Since the 2003 day count, a number of new ways of measuring performance have been introduced. The focus is now on the perception of antisocial behaviour rather than specific incident counting, which is subject to severe under-reporting. As such these measures supersede the need for a specific one day antisocial behaviour incident count.
The perception of antisocial behaviour is monitored nationally through the British Crime Survey (BCS) and at a local level through the Local Government User Satisfaction Survey (LGUSS). In addition a survey of Crime and Disorder Reduction Partnerships (CDRPs) is conducted on a quarterly basis to monitor, at a local level, the uptake and use of a number of tools and powers used to tackle antisocial behaviour, such as acceptable behaviour contracts (ABCs), demotion orders and housing injunctions.
Sir Nicholas Winterton: To ask the Secretary of State for the Home Department what the recorded crime figures for the Macclesfield borough in the Cheshire Constabulary East Division were in (a) 2005-06 and (b) 2006-07 according to the classifications (i) all crime, (ii) burglary of a dwelling, (iii) violent crime, (iv) vehicle crime and (v) criminal damage; and what assessment he has made of the trends in these statistics.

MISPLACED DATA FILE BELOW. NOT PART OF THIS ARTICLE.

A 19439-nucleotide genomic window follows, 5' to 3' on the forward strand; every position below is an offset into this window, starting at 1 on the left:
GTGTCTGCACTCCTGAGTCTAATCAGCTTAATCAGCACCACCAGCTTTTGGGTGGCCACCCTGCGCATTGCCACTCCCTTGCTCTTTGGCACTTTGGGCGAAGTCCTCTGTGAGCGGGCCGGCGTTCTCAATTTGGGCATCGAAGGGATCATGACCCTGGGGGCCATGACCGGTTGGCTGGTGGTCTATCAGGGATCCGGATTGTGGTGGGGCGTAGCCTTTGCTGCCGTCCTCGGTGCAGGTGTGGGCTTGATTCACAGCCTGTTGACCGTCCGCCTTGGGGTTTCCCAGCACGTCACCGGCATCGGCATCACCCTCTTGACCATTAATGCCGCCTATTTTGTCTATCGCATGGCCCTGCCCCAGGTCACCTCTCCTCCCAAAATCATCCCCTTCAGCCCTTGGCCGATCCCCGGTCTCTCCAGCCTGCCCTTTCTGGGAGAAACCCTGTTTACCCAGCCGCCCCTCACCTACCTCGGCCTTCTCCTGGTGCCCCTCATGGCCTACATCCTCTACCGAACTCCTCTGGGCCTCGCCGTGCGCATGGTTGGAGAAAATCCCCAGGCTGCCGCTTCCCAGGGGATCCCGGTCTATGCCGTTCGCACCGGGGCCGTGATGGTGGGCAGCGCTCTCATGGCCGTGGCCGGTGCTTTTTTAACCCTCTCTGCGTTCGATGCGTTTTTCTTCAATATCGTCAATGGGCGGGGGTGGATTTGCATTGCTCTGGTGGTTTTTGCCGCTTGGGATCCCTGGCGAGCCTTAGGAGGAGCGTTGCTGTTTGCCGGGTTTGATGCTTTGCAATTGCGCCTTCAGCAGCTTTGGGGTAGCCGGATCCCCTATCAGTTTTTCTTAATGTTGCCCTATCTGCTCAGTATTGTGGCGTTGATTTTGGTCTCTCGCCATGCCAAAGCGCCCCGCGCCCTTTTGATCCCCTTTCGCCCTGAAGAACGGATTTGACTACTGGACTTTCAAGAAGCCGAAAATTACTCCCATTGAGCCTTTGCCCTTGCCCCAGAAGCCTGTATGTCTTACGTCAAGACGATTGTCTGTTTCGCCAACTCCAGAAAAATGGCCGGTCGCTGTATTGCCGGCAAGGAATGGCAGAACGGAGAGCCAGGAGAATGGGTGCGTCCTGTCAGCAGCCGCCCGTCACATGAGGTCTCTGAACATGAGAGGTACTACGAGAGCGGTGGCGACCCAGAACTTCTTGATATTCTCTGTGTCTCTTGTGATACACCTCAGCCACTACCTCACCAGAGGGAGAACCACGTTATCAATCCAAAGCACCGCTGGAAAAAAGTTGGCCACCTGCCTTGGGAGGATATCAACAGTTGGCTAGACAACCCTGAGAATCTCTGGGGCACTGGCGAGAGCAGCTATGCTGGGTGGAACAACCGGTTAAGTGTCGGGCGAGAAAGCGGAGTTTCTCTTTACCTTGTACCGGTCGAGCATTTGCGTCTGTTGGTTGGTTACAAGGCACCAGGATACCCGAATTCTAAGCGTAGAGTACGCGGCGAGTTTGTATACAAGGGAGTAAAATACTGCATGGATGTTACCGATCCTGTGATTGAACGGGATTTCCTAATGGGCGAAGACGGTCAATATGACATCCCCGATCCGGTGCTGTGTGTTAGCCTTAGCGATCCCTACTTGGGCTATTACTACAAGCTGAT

Mr. Coaker: The statistics are not available in the form requested as data for 2006-07 will not be available until 19 July 2007. Statistics for 2005-06 are in the following table together with the percentage change from the previous year.
|Offences recorded in the Macclesfield crime and disorder reduction partnership area|
|2005-06||Percentage change from previous year|
Grant Shapps: To ask the Secretary of State for the Home Department how many offenders reoffended whilst wearing electronic tags in each year since their introduction; and if he will make a statement. 
Mr. Sutcliffe: The following table sets out the number of offenders, who have been cautioned, convicted or are awaiting prosecution for offences while they were subject to the home detention curfew scheme, as currently notified to the National Offender Management Service.